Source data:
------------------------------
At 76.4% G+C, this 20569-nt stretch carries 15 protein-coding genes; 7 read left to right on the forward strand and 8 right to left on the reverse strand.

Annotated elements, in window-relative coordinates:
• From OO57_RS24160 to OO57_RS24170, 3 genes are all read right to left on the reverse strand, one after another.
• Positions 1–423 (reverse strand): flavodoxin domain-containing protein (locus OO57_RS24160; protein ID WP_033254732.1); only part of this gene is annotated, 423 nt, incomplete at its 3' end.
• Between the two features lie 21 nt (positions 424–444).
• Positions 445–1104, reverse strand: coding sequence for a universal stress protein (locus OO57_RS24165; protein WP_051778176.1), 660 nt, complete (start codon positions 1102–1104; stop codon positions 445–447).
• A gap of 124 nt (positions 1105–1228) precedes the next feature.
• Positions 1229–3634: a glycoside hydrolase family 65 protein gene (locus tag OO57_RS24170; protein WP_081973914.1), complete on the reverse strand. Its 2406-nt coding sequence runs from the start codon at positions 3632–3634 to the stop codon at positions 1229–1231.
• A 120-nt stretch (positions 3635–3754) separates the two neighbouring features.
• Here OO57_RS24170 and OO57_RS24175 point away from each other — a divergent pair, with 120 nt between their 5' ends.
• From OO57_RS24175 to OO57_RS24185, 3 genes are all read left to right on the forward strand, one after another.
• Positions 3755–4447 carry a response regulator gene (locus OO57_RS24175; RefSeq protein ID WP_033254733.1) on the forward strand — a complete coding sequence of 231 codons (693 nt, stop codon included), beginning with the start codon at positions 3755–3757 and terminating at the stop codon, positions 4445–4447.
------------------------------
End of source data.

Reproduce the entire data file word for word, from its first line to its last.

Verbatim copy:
At 76.4% G+C, this 20569-nt stretch carries 15 protein-coding genes; 7 read left to right on the forward strand and 8 right to left on the reverse strand.

Annotated elements, in window-relative coordinates:
• From OO57_RS24160 to OO57_RS24170, 3 genes are all read right to left on the reverse strand, one after another.
• Positions 1–423 (reverse strand): flavodoxin domain-containing protein (locus OO57_RS24160; protein ID WP_033254732.1); only part of this gene is annotated, 423 nt, incomplete at its 3' end.
• Between the two features lie 21 nt (positions 424–444).
• Positions 445–1104, reverse strand: coding sequence for a universal stress protein (locus OO57_RS24165; protein WP_051778176.1), 660 nt, complete (start codon positions 1102–1104; stop codon positions 445–447).
• A gap of 124 nt (positions 1105–1228) precedes the next feature.
• Positions 1229–3634: a glycoside hydrolase family 65 protein gene (locus tag OO57_RS24170; protein WP_081973914.1), complete on the reverse strand. Its 2406-nt coding sequence runs from the start codon at positions 3632–3634 to the stop codon at positions 1229–1231.
• A 120-nt stretch (positions 3635–3754) separates the two neighbouring features.
• Here OO57_RS24170 and OO57_RS24175 point away from each other — a divergent pair, with 120 nt between their 5' ends.
• From OO57_RS24175 to OO57_RS24185, 3 genes are all read left to right on the forward strand, one after another.
• Positions 3755–4447 carry a response regulator gene (locus OO57_RS24175; RefSeq protein ID WP_033254733.1) on the forward strand — a complete coding sequence of 231 codons (693 nt, stop codon included), beginning with the start codon at positions 3755–3757 and terminating at the stop codon, positions 4445–4447.